Media too concentrated, too many political ties: study


An RTL videographer covers a Press Council press conference in August 2018. Photo credit: Nader Ghavami 

The “Media Pluralism Monitor 2017” was published by the Centre for Media Pluralism and Media Freedom, a research unit at the European University Institute in Firenze, Italy, on 26 November 2018.

The report covered the media environment in the EU28 countries, the Former Yugoslav Republic of Macedonia, Serbia and Turkey. The authors explained that:

“Risks to media pluralism are examined in four main thematic areas, which are considered to capture the main areas of risk for media pluralism and media freedom: basic protection, market plurality, political independence and social inclusiveness.”

The Luxembourg country report (PDF) was written by Raphaël Kies, a researcher at the University of Luxembourg, and Céline Schall, an independent researcher affiliated with the University of Luxembourg.

Mike Koedinger, chairman of Maison Moderne, the company that publishes Delano, was a member of the report’s expert panel.

Media ownership concentration

The report noted a lack of diversity among media owners. According to the monitor:

“The media market is one of the most concentrated in Europe: three media companies clearly dominate the media market (two for the radio sector – RTL Group and Saint-Paul Group, two for the press sector – Editpress and Saint-Paul Group, and one for the TV sector – RTL Group) while one site largely dominates the Internet content intermediaries’ sector (Google.com). The press sector is very specific because it benefits  from a large direct and indirect public subsidy (which explains the presence of five paid daily newspapers). In all, the four major TV owners (including non-Luxembourg media owners) account for 70.6% of the national audience, the four largest radio owners 78%, and the four largest print owners 49.4% (we do not have figures for Internet content providers). This high level of concentration can be explained by the very limited size of the market and the absence of specific legal provisions aimed at controlling media concentration.”

The monitor mentioned the introduction of online press aid last year (which Delano receives along with several other publications) which was intended to increase media diversity in the grand duchy. However, the authors warned the reformed aid regime ran the risk of giving:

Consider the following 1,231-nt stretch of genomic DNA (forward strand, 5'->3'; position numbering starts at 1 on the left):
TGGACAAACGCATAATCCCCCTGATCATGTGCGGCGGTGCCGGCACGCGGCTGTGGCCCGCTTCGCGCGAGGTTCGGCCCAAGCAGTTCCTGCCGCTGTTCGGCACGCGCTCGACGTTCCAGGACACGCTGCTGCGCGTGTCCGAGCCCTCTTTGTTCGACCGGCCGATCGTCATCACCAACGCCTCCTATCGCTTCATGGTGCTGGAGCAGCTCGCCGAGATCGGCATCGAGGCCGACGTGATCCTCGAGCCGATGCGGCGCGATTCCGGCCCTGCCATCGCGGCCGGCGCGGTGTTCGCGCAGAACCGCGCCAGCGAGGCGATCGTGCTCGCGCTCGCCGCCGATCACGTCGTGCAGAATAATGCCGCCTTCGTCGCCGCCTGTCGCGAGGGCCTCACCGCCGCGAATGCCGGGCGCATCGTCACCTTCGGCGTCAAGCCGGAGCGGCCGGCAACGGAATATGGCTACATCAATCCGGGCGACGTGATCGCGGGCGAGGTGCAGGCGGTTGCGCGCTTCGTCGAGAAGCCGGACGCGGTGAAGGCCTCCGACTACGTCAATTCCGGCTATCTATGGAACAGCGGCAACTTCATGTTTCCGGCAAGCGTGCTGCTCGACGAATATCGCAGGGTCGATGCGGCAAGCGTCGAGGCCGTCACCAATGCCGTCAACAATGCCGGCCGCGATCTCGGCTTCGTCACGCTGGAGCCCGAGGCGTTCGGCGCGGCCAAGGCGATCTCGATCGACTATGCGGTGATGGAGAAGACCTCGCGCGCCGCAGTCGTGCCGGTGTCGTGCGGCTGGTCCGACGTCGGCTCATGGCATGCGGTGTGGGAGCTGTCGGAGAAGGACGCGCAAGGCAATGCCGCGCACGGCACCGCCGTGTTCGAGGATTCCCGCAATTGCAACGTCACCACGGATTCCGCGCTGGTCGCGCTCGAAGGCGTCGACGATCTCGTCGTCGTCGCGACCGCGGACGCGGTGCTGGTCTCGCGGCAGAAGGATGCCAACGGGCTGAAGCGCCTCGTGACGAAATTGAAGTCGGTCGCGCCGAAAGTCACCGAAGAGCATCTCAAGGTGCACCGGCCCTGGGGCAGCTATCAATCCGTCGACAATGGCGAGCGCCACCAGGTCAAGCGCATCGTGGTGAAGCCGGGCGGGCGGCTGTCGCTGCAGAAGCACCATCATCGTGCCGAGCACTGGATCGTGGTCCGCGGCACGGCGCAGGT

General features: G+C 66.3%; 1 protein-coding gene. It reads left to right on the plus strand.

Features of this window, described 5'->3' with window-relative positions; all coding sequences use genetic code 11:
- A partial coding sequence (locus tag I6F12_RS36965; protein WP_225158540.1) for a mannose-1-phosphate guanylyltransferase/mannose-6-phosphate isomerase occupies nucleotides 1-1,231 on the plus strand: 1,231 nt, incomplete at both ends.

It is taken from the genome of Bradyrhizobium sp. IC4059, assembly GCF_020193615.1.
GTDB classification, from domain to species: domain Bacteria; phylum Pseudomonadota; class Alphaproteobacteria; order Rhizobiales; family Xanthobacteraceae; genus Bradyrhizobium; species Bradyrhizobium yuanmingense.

“further benefit to the existing two major editorial groups (Editpress and Saint-Paul) and therefore to reinforce the existing media concentration phenomenon.”

A debate on reforming the state press aid system, organised by Paperjam Club (part of the same company as Delano) in November 2017. Photo credit: Maison Moderne
A debate on reforming the state press aid system, organised by Paperjam Club (part of the same company as Delano) in November 2017. Photo credit: Maison Moderne

Political independence

The report then flagged the elevated potential for political influence over media outlets, stating:

“The law does not regulate conflict of interests between owners of media and ruling parties, partisan groups or politicians.”

The report authors then said:

“Compared to last year we have considered that the level of political control on newspapers got worse.”

They cited the case of Jean-Lou Siweck, who was pushed out of his role as editor-in-chief of the Wort, owned by Saint-Paul. (Siweck is now managing director at Editpress.)

In addition, Kies and Schall expressed concern about the independence of Luxembourg’s sole public service broadcaster, 100,7 radio. They wrote:

“While appointment procedures both for the management and the board are transparent, they do not guarantee for independence from political and economic influence. This issue has recently been raised (in September) in relation to the nomination of the new chairman of the board [Laurent Loschetter] who is a close friend of the prime minister. Economic independence is also problematic as the state nominated several members of the management board that are closely connected to financial and economic interests. Moreover, the annual budget has to be approved by the government  and voted by the parliament.”

Gender equality

The monitor said women were even more underrepresented in senior management at broadcasters than the year before. Referring to 100,7 public radio (the “public service medium”), Kies and Schall wrote that:

“there is a drop of the presence of women in the PSM management board – from 44% in 2016 to 33%, and there are no women in the executive board. In the audiovisual sector (i.e. RTL television) the result is even worse as its management board (clt-ufa) is composed of only 10% of women (i.e. 2 women out of 20 members) and there are no women in the executive committee. In contrast, there is an equilibrated share of women in subjects and sources in traditional and online media and among the reporters in newspapers, radio and television news.”

The press pack outside the Luxleaks trial in 2016. Photo credit: Sven Becker
The press pack outside the Luxleaks trial in 2016. Photo credit: Sven Becker

Freedom of information

The report said there was a “low risk” to the basic protection of journalists and their ability to work. However, Kies and Schall were critical of the fact that Luxembourg does not have a freedom of information act, and that all media requests to ministries have to be handled via government press officers.